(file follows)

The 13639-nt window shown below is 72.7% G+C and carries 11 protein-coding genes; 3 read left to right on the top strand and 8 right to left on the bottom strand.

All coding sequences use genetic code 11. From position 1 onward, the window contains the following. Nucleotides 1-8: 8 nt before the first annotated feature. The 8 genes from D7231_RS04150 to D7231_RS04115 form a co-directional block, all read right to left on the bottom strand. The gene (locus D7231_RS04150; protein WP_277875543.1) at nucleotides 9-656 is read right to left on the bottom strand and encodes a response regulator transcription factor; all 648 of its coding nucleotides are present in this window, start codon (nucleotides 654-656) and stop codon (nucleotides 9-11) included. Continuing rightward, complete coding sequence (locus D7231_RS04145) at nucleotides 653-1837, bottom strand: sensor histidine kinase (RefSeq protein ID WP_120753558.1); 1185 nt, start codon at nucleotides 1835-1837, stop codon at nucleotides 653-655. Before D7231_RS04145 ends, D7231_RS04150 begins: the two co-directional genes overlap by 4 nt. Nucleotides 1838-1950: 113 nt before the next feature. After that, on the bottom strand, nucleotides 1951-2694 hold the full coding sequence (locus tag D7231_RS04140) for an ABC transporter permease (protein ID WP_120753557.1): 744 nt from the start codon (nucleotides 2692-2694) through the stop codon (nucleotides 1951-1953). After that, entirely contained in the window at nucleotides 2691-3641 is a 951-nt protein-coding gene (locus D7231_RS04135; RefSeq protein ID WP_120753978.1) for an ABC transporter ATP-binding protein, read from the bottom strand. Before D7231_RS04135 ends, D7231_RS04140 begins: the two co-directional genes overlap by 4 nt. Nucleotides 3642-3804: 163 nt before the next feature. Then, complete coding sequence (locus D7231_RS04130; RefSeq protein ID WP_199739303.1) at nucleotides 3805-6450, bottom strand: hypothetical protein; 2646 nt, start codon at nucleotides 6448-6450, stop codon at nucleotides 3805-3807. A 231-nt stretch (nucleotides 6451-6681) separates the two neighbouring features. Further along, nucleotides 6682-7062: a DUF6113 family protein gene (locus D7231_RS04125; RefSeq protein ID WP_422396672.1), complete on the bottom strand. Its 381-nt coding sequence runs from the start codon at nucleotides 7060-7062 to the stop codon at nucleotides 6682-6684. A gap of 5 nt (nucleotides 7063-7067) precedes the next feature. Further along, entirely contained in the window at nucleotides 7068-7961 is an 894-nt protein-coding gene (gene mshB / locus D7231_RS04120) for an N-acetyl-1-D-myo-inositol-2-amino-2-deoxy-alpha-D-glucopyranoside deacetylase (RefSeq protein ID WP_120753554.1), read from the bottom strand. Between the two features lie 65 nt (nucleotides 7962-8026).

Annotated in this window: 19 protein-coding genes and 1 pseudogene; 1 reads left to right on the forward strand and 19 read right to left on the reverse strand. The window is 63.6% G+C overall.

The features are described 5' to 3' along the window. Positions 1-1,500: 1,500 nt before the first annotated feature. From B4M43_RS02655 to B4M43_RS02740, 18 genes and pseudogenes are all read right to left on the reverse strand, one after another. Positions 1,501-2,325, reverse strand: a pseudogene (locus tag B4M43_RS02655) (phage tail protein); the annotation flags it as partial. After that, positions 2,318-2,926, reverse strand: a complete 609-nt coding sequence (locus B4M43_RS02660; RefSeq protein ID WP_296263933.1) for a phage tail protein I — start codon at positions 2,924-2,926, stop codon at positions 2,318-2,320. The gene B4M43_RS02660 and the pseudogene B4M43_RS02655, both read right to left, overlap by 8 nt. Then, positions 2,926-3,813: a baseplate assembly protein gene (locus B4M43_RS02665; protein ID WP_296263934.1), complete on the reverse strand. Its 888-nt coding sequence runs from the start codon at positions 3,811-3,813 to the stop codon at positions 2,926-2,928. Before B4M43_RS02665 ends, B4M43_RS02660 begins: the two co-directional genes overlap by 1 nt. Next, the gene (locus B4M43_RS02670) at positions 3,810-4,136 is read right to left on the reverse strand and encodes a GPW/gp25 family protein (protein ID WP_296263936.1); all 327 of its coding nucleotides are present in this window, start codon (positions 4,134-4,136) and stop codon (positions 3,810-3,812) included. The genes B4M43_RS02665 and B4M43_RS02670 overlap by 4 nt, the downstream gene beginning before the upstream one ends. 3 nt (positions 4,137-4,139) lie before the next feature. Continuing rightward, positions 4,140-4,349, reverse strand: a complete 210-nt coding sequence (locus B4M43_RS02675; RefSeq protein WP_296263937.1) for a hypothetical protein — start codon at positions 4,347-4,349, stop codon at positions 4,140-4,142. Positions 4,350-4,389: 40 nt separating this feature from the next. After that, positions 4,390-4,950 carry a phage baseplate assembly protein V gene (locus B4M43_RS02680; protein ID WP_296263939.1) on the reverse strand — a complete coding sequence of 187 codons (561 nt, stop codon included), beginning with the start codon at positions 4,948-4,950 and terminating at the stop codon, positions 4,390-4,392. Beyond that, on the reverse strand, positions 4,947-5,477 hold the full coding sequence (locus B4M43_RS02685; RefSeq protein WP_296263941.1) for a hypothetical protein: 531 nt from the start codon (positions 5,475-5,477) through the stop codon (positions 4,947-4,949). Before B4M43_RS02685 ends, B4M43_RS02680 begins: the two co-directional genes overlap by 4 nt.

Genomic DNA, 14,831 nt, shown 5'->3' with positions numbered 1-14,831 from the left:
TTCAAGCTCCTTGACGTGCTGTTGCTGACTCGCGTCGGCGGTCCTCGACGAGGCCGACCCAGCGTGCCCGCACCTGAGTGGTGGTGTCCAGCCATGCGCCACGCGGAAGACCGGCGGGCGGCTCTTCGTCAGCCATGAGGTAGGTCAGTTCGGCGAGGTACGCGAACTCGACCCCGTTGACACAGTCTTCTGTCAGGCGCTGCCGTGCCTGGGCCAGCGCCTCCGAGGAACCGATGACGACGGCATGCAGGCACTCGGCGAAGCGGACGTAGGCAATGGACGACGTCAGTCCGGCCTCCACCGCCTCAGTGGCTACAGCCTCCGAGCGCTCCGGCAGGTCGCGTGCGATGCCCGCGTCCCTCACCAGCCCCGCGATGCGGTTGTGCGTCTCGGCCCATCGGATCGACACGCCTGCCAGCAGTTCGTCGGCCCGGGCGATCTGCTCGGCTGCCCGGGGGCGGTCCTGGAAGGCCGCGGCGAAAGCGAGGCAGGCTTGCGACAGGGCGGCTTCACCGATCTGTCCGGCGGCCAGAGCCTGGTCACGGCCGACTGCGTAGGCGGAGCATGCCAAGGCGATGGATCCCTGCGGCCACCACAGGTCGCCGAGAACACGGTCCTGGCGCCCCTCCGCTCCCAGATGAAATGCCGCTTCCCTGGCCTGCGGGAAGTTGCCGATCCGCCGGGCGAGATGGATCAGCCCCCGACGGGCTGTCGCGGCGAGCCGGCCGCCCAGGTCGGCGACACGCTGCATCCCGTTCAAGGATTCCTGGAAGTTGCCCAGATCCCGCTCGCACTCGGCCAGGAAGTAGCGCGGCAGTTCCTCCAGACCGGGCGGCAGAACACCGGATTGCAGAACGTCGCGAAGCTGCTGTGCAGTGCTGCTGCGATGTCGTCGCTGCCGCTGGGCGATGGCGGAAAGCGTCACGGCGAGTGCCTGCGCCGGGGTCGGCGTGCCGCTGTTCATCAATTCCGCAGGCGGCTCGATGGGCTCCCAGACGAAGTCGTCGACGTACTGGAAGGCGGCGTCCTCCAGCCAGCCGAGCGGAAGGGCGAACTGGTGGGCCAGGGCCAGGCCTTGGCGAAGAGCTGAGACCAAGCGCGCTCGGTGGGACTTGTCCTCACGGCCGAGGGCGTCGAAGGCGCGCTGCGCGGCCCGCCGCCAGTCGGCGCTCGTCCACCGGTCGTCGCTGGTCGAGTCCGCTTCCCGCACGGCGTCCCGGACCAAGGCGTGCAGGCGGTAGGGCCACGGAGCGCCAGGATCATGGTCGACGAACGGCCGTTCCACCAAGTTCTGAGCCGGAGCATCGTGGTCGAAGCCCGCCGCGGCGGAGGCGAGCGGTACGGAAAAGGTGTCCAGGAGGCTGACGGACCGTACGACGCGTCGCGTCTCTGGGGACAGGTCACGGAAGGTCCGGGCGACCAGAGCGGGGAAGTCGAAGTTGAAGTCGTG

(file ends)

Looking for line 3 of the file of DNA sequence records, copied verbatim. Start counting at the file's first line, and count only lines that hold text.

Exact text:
Annotated in this window: 19 protein-coding genes and 1 pseudogene; 1 reads left to right on the forward strand and 19 read right to left on the reverse strand. The window is 63.6% G+C overall.